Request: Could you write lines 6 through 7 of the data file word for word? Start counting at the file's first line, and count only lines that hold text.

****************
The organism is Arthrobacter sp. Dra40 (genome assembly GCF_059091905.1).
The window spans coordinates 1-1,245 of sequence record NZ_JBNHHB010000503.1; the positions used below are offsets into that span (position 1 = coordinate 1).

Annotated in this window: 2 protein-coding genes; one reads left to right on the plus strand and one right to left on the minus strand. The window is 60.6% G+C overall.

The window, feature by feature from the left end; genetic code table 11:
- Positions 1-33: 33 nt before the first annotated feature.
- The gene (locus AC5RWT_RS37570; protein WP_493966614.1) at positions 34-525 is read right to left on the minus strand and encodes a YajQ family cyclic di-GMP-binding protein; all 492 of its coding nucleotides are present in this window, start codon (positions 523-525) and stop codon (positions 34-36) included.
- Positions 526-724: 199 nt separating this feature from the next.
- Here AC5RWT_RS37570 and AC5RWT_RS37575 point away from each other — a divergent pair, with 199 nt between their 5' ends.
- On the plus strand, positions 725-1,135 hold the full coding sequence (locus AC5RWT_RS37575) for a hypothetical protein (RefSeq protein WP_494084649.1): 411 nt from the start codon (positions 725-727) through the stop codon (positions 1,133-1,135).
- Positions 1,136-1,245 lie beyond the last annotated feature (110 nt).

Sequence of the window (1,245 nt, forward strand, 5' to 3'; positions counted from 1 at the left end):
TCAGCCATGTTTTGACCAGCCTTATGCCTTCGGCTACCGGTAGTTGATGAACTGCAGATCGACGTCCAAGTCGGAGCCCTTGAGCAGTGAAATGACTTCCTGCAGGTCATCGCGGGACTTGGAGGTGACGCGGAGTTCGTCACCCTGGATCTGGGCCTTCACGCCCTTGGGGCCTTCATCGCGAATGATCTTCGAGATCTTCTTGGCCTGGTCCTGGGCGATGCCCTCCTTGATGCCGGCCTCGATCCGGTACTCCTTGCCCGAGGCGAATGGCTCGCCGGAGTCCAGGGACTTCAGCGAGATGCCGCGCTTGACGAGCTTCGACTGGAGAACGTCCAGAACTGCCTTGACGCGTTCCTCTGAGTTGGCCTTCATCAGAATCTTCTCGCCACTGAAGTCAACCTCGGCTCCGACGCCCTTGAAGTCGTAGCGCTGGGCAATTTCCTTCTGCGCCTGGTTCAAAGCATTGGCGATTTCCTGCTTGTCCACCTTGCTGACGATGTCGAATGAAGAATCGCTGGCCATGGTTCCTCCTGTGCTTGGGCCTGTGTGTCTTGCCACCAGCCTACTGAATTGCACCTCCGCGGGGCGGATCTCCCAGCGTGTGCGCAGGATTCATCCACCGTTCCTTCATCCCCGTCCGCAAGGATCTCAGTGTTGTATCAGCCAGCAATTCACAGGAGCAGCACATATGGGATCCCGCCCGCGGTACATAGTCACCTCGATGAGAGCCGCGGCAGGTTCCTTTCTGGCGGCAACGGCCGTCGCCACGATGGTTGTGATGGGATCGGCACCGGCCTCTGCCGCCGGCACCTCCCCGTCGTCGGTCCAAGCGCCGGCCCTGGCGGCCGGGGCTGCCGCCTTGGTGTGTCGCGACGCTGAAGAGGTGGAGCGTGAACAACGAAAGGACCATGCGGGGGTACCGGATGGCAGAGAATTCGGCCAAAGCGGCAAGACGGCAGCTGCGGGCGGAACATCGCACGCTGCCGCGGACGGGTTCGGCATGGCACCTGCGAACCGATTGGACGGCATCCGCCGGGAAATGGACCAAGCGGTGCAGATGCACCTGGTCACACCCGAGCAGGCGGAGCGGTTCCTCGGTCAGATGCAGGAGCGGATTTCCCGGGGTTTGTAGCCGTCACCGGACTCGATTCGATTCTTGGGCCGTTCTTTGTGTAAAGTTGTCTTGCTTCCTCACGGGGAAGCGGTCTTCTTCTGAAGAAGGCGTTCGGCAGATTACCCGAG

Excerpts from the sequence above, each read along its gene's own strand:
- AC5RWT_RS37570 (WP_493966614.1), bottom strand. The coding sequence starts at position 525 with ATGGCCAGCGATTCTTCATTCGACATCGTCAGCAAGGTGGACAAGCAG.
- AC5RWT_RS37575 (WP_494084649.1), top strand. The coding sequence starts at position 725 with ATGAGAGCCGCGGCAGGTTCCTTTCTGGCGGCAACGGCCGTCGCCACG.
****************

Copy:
- The gene (locus AC5RWT_RS37570; protein WP_493966614.1) at positions 34-525 is read right to left on the minus strand and encodes a YajQ family cyclic di-GMP-binding protein; all 492 of its coding nucleotides are present in this window, start codon (positions 523-525) and stop codon (positions 34-36) included.
- Positions 526-724: 199 nt separating this feature from the next.